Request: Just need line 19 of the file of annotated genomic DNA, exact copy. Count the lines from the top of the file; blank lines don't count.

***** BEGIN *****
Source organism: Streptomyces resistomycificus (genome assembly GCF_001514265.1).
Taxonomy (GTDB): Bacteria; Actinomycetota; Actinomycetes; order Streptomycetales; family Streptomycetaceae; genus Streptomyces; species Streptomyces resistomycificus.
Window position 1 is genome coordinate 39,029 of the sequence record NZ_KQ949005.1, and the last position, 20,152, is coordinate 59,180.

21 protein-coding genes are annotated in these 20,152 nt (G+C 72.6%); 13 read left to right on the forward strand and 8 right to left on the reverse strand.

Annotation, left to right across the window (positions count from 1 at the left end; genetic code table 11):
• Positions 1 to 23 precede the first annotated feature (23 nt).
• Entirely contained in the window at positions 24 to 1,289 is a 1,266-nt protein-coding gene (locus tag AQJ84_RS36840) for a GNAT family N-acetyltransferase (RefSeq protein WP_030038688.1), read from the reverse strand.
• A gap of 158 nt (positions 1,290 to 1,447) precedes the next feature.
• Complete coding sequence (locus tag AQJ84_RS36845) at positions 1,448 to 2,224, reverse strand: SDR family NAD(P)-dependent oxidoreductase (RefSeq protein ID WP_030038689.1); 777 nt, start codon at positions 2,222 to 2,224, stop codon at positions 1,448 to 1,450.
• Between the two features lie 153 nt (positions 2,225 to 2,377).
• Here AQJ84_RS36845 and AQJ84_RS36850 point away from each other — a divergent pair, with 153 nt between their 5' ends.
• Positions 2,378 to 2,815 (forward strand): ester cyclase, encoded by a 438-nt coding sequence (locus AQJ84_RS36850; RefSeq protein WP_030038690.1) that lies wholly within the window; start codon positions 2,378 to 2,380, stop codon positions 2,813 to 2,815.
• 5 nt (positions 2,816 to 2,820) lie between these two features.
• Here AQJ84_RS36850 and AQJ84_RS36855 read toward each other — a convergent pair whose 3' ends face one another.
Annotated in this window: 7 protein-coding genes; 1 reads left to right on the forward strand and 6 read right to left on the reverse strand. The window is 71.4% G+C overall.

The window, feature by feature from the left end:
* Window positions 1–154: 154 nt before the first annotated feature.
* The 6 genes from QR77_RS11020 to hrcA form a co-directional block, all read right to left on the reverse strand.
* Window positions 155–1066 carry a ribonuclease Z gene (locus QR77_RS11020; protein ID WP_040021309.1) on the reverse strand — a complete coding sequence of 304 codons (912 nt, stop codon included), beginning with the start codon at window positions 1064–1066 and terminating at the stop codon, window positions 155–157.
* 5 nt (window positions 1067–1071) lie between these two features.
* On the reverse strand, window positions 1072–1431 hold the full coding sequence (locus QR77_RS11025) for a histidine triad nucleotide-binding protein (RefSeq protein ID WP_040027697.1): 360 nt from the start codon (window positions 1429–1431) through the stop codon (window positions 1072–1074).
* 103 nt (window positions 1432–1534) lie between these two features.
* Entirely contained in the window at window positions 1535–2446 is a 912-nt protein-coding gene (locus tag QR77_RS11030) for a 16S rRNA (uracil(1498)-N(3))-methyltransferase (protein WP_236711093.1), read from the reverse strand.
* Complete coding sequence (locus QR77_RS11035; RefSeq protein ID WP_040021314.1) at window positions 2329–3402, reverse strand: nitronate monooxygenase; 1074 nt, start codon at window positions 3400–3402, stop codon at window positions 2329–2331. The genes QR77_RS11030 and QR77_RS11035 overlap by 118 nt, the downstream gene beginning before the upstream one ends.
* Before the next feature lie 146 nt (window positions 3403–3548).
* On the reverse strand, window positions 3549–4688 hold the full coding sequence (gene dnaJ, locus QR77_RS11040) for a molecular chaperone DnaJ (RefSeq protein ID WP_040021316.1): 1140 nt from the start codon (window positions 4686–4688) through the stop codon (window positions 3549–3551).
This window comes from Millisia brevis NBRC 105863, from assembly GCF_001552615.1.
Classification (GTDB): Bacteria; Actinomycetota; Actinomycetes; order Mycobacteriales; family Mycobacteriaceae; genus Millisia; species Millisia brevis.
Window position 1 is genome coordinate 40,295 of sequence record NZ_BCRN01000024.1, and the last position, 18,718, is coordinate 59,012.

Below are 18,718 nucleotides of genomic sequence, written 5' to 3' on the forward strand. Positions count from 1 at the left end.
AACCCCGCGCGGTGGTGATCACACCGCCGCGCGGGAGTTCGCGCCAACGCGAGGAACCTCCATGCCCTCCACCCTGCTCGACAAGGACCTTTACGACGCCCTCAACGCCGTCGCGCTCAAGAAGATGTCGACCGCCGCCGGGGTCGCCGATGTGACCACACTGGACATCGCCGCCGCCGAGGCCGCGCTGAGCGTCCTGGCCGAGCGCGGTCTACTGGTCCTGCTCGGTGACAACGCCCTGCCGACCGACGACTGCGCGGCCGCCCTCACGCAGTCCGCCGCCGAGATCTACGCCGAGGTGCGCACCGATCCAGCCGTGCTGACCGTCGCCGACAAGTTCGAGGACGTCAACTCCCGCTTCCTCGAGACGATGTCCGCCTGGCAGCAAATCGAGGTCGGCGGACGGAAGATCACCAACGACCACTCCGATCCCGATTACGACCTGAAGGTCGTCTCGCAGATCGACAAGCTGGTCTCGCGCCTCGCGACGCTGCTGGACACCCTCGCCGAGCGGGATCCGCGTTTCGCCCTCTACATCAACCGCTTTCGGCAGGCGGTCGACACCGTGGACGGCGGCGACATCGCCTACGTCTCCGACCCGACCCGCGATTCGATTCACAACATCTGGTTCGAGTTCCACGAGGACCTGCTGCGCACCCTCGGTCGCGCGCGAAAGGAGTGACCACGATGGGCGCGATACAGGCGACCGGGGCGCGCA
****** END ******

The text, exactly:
* Window positions 155–1066 carry a ribonuclease Z gene (locus QR77_RS11020; protein ID WP_040021309.1) on the reverse strand — a complete coding sequence of 304 codons (912 nt, stop codon included), beginning with the start codon at window positions 1064–1066 and terminating at the stop codon, window positions 155–157.